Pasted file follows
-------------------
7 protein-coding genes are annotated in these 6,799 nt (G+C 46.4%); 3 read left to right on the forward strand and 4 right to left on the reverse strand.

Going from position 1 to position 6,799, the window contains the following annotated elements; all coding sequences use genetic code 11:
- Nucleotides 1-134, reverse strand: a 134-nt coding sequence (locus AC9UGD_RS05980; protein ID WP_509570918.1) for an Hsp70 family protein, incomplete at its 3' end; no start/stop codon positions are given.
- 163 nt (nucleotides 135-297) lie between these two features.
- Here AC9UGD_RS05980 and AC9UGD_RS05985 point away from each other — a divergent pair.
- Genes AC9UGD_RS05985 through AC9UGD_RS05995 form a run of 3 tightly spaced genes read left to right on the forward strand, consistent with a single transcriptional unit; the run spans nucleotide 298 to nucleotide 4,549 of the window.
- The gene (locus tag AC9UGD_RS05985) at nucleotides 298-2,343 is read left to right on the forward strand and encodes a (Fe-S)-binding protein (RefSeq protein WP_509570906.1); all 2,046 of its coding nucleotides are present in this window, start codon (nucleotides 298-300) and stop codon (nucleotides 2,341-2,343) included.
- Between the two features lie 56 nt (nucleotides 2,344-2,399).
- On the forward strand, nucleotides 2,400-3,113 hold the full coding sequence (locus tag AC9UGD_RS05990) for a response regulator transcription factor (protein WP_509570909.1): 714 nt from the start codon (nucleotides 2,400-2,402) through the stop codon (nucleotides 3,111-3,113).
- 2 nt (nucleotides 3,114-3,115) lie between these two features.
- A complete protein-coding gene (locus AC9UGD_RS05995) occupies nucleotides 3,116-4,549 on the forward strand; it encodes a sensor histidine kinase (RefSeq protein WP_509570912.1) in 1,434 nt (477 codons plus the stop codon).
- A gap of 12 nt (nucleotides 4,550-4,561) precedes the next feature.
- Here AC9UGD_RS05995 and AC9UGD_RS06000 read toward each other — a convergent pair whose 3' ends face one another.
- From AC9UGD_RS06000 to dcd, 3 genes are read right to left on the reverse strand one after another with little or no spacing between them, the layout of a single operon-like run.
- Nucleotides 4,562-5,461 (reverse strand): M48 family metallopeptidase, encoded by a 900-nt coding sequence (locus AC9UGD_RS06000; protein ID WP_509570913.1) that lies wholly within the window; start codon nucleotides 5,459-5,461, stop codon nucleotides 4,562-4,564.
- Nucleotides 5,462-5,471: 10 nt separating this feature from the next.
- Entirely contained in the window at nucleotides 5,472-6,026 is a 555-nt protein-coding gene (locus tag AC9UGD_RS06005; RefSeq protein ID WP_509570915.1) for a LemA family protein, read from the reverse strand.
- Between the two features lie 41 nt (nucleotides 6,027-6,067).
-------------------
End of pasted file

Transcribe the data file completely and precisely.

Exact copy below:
7 protein-coding genes are annotated in these 6,799 nt (G+C 46.4%); 3 read left to right on the forward strand and 4 right to left on the reverse strand.

Going from position 1 to position 6,799, the window contains the following annotated elements; all coding sequences use genetic code 11:
- Nucleotides 1-134, reverse strand: a 134-nt coding sequence (locus AC9UGD_RS05980; protein ID WP_509570918.1) for an Hsp70 family protein, incomplete at its 3' end; no start/stop codon positions are given.
- 163 nt (nucleotides 135-297) lie between these two features.
- Here AC9UGD_RS05980 and AC9UGD_RS05985 point away from each other — a divergent pair.
- Genes AC9UGD_RS05985 through AC9UGD_RS05995 form a run of 3 tightly spaced genes read left to right on the forward strand, consistent with a single transcriptional unit; the run spans nucleotide 298 to nucleotide 4,549 of the window.
- The gene (locus tag AC9UGD_RS05985) at nucleotides 298-2,343 is read left to right on the forward strand and encodes a (Fe-S)-binding protein (RefSeq protein WP_509570906.1); all 2,046 of its coding nucleotides are present in this window, start codon (nucleotides 298-300) and stop codon (nucleotides 2,341-2,343) included.
- Between the two features lie 56 nt (nucleotides 2,344-2,399).
- On the forward strand, nucleotides 2,400-3,113 hold the full coding sequence (locus tag AC9UGD_RS05990) for a response regulator transcription factor (protein WP_509570909.1): 714 nt from the start codon (nucleotides 2,400-2,402) through the stop codon (nucleotides 3,111-3,113).
- 2 nt (nucleotides 3,114-3,115) lie between these two features.
- A complete protein-coding gene (locus AC9UGD_RS05995) occupies nucleotides 3,116-4,549 on the forward strand; it encodes a sensor histidine kinase (RefSeq protein WP_509570912.1) in 1,434 nt (477 codons plus the stop codon).
- A gap of 12 nt (nucleotides 4,550-4,561) precedes the next feature.
- Here AC9UGD_RS05995 and AC9UGD_RS06000 read toward each other — a convergent pair whose 3' ends face one another.
- From AC9UGD_RS06000 to dcd, 3 genes are read right to left on the reverse strand one after another with little or no spacing between them, the layout of a single operon-like run.
- Nucleotides 4,562-5,461 (reverse strand): M48 family metallopeptidase, encoded by a 900-nt coding sequence (locus AC9UGD_RS06000; protein ID WP_509570913.1) that lies wholly within the window; start codon nucleotides 5,459-5,461, stop codon nucleotides 4,562-4,564.
- Nucleotides 5,462-5,471: 10 nt separating this feature from the next.
- Entirely contained in the window at nucleotides 5,472-6,026 is a 555-nt protein-coding gene (locus tag AC9UGD_RS06005; RefSeq protein ID WP_509570915.1) for a LemA family protein, read from the reverse strand.
- Between the two features lie 41 nt (nucleotides 6,027-6,067).